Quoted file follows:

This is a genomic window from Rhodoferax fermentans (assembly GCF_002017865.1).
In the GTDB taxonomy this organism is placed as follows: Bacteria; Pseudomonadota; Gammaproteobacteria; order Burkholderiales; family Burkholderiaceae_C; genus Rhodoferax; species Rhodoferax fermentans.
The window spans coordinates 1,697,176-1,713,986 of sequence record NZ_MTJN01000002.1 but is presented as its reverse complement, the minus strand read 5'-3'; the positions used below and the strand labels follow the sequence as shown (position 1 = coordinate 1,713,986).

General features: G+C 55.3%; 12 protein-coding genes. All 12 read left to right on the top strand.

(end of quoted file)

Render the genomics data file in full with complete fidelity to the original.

This is a genomic window from Rhodoferax fermentans (assembly GCF_002017865.1).
In the GTDB taxonomy this organism is placed as follows: Bacteria; Pseudomonadota; Gammaproteobacteria; order Burkholderiales; family Burkholderiaceae_C; genus Rhodoferax; species Rhodoferax fermentans.
The window spans coordinates 1,697,176-1,713,986 of sequence record NZ_MTJN01000002.1 but is presented as its reverse complement, the minus strand read 5'-3'; the positions used below and the strand labels follow the sequence as shown (position 1 = coordinate 1,713,986).

General features: G+C 55.3%; 12 protein-coding genes. All 12 read left to right on the top strand.